by Tom Suhrbur
In the 2016 election, control of the most powerful nation on earth is at stake. Americans will not only elect a new president but the political make-up of the U.S. Supreme Court will be determined. A Republican presidential victory will give conservatives complete control over all three branches of the federal government. Voter turnout will decide the direction that the nation takes. The U.S. has one of the lowest voter turnouts among the democratic nations of the world. According to Pew Research, the U.S. in 2012 had the 32nd lowest voter turnout of the 35 wealthiest democracies. Increasing voter participation can have a major impact on world events.
Voter turnouts are highest in presidential elections; turnouts drop off significantly in mid-term elections. The election of President Barack Obama in 2008 witnessed the highest turnout in 40 years. 61.6% of the voting age population cast ballots; Democrats swept into power that year winning control of both houses of Congress. When Obama was re-elected in 2012, 58% voted. In the 2010 mid-term election, only 41% of the eligible voting age population voted. In that year, Republicans captured the House of Representatives and swept to power in many state capitols. In the 2014 mid-term election, 36% voted. It was the lowest turnout since 1942 – 72 years ago. Republicans not only won control of the Senate but also significantly increased their majority in the House. They also won a number gubernatorial seats previously held by Democrats including Bruce Rauner in Illinois. Low turnouts favor the Republican Party. It is no secret why Republicans have passed laws designed to make voting more difficult. The rationale for these laws is to prevent voter fraud even though there is very little evidence to support claims of voter irregularity.
Eligible voters must take the initiative to register themselves in order to vote. In the U.S., about 25% of the eligible voting age population is not registered. Coupled with the fact that many registered voters do not cast ballots, the U.S. has very low turnouts. Many nations automatically register their voting age citizens. Except for California and Oregon, there is no automatic registration in the U.S. Naturally, Republican legislators voted in unison against the laws that established automatic registration in these two states.
The low rate of registration coupled with the fact that so many registered voters do not show up accounts for the very poor turnouts. In the “huge” 2008 turnout, Obama received 52.9% of the ballots cast; he received just 32.6% of the eligible voters. In 2014, 40.2% voted. Republican Bruce Rauner won 50.27% of the ballots cast; he was elected governor by just 20.2% of the eligible voting age population.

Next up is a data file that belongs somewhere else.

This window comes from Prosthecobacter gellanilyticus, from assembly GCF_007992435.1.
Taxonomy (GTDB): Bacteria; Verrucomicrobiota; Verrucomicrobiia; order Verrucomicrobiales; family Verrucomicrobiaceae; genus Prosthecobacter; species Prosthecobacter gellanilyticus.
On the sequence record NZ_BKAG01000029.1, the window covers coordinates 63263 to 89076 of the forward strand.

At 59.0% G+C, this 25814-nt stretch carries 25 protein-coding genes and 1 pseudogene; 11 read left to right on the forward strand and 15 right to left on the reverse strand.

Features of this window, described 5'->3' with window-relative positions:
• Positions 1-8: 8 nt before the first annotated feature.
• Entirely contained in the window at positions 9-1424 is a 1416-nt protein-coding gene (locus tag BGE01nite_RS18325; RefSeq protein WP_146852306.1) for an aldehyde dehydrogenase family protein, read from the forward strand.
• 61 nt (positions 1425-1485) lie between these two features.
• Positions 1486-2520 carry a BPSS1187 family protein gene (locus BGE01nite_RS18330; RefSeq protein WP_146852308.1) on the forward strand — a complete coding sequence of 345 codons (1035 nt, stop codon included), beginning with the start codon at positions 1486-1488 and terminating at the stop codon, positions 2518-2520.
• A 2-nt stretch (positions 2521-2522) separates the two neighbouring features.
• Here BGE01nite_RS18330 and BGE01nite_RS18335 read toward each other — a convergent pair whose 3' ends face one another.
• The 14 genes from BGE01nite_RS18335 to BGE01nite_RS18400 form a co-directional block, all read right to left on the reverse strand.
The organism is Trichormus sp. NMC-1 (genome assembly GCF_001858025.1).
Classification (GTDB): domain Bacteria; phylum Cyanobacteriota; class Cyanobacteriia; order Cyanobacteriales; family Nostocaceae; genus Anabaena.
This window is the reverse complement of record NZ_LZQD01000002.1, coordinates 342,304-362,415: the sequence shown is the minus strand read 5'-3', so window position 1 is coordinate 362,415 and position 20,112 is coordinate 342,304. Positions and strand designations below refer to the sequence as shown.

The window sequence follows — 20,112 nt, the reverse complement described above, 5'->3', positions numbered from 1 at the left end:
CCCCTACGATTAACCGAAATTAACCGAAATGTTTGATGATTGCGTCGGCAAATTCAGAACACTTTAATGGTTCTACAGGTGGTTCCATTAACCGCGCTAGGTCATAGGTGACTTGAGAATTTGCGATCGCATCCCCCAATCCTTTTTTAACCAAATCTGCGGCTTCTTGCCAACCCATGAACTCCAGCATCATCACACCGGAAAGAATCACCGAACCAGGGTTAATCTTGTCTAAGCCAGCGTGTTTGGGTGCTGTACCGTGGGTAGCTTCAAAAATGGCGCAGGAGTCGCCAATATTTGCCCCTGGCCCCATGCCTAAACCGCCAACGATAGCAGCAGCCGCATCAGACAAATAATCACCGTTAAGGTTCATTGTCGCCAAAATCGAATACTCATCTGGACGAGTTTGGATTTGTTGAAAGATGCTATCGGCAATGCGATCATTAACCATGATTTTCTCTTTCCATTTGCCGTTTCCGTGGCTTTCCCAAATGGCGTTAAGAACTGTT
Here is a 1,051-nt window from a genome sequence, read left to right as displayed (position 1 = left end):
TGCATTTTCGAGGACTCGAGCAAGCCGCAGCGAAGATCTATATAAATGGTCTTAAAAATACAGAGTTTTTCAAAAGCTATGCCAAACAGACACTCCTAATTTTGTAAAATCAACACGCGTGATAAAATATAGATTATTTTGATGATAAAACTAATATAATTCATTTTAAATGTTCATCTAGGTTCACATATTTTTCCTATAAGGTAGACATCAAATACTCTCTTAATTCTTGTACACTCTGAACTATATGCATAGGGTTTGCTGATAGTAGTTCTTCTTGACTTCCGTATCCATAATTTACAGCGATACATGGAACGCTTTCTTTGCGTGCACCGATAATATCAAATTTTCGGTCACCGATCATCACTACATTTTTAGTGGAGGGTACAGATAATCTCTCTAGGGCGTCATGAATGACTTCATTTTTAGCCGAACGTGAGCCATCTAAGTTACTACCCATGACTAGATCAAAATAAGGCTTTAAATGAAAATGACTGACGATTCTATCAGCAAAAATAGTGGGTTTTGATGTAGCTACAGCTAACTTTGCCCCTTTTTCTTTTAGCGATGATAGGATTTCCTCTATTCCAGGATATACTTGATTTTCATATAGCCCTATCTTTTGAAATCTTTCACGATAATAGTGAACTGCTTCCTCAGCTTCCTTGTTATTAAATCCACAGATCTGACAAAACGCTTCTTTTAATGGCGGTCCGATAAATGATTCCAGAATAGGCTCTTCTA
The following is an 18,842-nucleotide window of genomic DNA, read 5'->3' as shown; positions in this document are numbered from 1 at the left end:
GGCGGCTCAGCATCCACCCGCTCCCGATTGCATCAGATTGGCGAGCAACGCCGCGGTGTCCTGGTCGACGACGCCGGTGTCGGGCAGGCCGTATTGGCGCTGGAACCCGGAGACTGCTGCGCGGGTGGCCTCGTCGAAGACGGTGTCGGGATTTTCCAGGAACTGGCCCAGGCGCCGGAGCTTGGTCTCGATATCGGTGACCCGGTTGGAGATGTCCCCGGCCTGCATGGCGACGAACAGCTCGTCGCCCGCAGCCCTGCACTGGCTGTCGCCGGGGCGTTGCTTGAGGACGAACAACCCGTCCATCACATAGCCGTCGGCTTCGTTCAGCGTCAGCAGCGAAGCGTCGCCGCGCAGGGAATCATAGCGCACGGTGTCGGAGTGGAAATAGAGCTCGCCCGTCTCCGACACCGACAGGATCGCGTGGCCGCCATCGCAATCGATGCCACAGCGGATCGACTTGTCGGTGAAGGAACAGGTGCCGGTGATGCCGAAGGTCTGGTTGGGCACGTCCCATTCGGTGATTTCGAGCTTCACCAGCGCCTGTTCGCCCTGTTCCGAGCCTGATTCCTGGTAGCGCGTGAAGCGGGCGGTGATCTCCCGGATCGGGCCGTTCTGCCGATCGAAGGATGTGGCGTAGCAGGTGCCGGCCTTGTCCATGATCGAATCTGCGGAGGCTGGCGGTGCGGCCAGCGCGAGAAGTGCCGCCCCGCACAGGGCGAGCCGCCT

Voter registration and turnout correlates directly with the age of the voters. Those 65 and older are most likely show up at the polls; 18-34 years olds are the least likely to be registered and to vote. In 2014, 59.4% of seniors 65 years and older voted; only 23.1% of those 18- 34 years old cast ballots. Democrats would gain the most by increasing voter participation, especially among younger Americans. According to the Gallup Poll, “Only around 20% of young Americans below the age of 25 identify as Republicans…. Democrats are quite strong among the youngest Americans, particularly those under age 24, among whom more identify as Democrats than independents.” If the Democrats are going to do well in the November election, they should encourage younger voters to register and to vote.
The low rate of registration, in itself, does not explain why so many young voters do not vote. In the past, political campaigns have not focused on issues that win over younger voters. The 2016 election could be different. Bernie Sanders is turning out huge crowds by campaigning on issues that resonate with young voters. Climate change, student debt, war and peace, social justice, economic inequality, and the corruption of big money in politics are major concerns especially among younger Americans. Sander’s success points out the importance of getting young voters to the polls in November. No matter who wins the presidential nomination, Democrats need to campaign on these issues to court these young voters. There will likely be a very large turnout in November since so much is at stake that will impact on their lives.
What is needed is voter registration drives in Illinois high schools, community colleges and universities. Since students are the least likely group of eligible voters to be registered and to vote, it makes sense to encourage the young, voting age population to register. The Illinois Education Association, Illinois Federation of Teachers, Chicago Teachers Union, and AFSCME have direct access to voting age students through their unions. High school social studies teachers could organize registration efforts as civic engagement projects this spring and next fall. Higher education unions could set up registration tables on campuses across the state.
In Illinois, it is now easier to register than ever before. The state has same day registration as well as online registration. Online registration only takes a few minutes. It can be done on a computer or cell phone.
How to Become Eligible to Vote: It’s Easy!
To vote in Illinois:
- You must be a United States citizen.
- You must be 18 on or before the date of the General Election.
- You must live in your election precinct at least 30 days prior to Election Day.
To register online, you will need:
- An Illinois Driver’s License or an Illinois State ID.
- The last four digits of your Social Security number.
It only takes a few minutes to exercise your citizenship rights. Your future is at stake. Remember: whether or not you’re interested in politics, politics is interested in you.